Saturday’s Den: Looking at Nolan Ryan’s no-hitters, and other random stuff…….

We start with a recap of Nolan Ryan’s seven no-hitters, thrown to seven different catchers:
1) 5-15-73: Angels 3, Royals 0 in KC:
— Ryan got knocked out of his previous start in the first inning on May 11; on the 12th, he came in and got a six-out save. He pitched this no-hitter on two days’ rest.
— Lou Piniella was the Royals’ RF in this game. 
— Bobby Valentine batted 3rd, Frank Robinson 4th for the Angels.
— Angels’ catcher: Jeff Torborg, who caught three no-hitters, including Sandy Koufax’ perfect game in 1965.

2) 7-15-73: Angels 6, Tigers 0 in Detroit:
— Ryan gave up six runs in six IP in his previous start.
— Game was 1-0 into 8th inning; Angels scored four in the 8th.
— Jim Perry was the opposing pitcher; he won 217 big league games.
— Angels catcher: Art Kusyner, who hit .149 in 41 games for the Halos that year.

3) 9-28-74: Angels 4, Twins 0:
— His last start of the year; he had thrown 45 innings in his previous five (4-1) starts.
— 8 walks, 15 strikeouts; 23 of 35 batters didn’t hit a fair ball.
— Rod Carew, Tony Oliva played for the Twins that day; damn good hitters.
— Angels’ catcher: Tom Egan, who wound up batting .103.

4) 6-1-75: Angels 1, Orioles 0:
— Ryan had given up 11 runs in 13 IP in his previous two starts.
— Dave Chalk knocked in Mickey Rivers in 3rd inning, with the game’s only run.
— Jerry Remy led off for the Angels; he is now the Red Sox’ TV analyst.
— Angels’ catcher: Ellie Rodriguez, who played nine years in the majors.

5) 9-28-81: Astros 5, Dodgers 0:
— Was 1-2, 5.68 in his previous three starts.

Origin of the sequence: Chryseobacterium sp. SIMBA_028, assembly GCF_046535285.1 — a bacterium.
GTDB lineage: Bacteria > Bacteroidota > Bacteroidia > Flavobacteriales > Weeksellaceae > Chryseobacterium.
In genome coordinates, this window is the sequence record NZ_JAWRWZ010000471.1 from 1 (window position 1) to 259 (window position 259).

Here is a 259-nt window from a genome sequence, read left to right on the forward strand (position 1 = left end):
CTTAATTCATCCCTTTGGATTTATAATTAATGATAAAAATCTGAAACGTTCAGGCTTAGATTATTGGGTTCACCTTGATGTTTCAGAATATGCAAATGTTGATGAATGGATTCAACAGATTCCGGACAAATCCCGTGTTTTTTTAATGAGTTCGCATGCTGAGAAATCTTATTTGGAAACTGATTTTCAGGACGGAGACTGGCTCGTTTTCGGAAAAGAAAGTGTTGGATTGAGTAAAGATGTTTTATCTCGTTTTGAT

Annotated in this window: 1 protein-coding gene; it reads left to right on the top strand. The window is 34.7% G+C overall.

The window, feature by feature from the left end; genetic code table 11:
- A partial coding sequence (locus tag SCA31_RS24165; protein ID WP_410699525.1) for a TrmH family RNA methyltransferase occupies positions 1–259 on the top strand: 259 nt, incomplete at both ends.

— Ryan missed two months in the middle of this season (June 10-August 14)
— Dodgers wound up winning the World Series a few weeks later.
— Astros’ catcher: Alan Ashby, who played 17 years in the big leagues.

6) 6-11-90: Rangers 5, A’s 0 in Oakland:
— Was 0-3, 10.13 in his previous five starts, including a 5-4 home loss to Oakland five days before this game.
— A’s were 38-18 at the time, lost the World Series that year.
— Julio Franco hit two homers, knocked in four runs for Texas.
— Rangers’ catcher: John Russell, who hit .225 in a 10-year big league career.

7) 5-1-91: Rangers 3, Blue Jays 0:
— Two walks, 16 strikeouts, not bad for a 44-year old.
— Blue Jays wound up 91-71 that year, losing ALCS.
— Jeff Huson played SS for Texas that day; nowadays, he is the Colorado Rockies’ TV analyst.
— Rangers’ catcher: Mike Stanley, who hit 187 homers in a 15-year career.

8) In David Cutcliffe’s 12 seasons as Duke’s football coach, the Blue Devils have won 72 games. In the 24 years before Cutcliffe came to Durham, the Blue Devils won 73 games.

9) Lost my mind a little earlier this week when some NFL writer posted his positional ratings for every team, and he had Jared Goff ranked 21st amongst NFL quarterbacks. No bleepin’ way.

Under Sean McVay, Goff is 35-16 as a starter; he’s won an NFC title game on the road, putting up 34 points in a hostile Superdome. No way in hell is Daniel Jones or Baker Mayfield better than he is; Matthew Stafford has played 11 years in the NFL, is 0-3 in playoff games. Goff is 2-2 in playoff games, in only four years.

10) There was a great story this week about the late Don Shula, and about how single-minded coaches can be.

Shula obviously coached the Miami Dolphins, and for part of that time, the TV show Miami Vice was a very popular program on NBC. Don Johnson was one of the stars.

After a Miami win one day, a Dolphin staffer brings Johnson in to meet Shula; Johnson is a big sports fan, but Shula has no idea who Johnson is. When the staffer mentions Miami Vice, Shula thinks he is an actual policeman. Focus helps coaches be great; Shula had great focus.

11) These days, by the way, Don Johnson is often seen at Cal-Santa Barbara basketball games. He was in Nash Bridges (his dad was played by James Gammon, the manager in Major League) and he was also very good as a golf pro in Tin Cup.

Our last two nuggets are from the great baseball writer Joe Posnanski:
12) Since 1905, there have been 16,657 players make their way to the major leagues; of that number, 1,621 (9.7%) played on a team that won a World Series.

13) 403 played on 2+ World Series champions; 30 played on 5+ title teams. 

Author: Armadillo Sports

I've been involved in sports my whole life, now just write about them. I like to travel, mostly to Las Vegas- they have gambling there.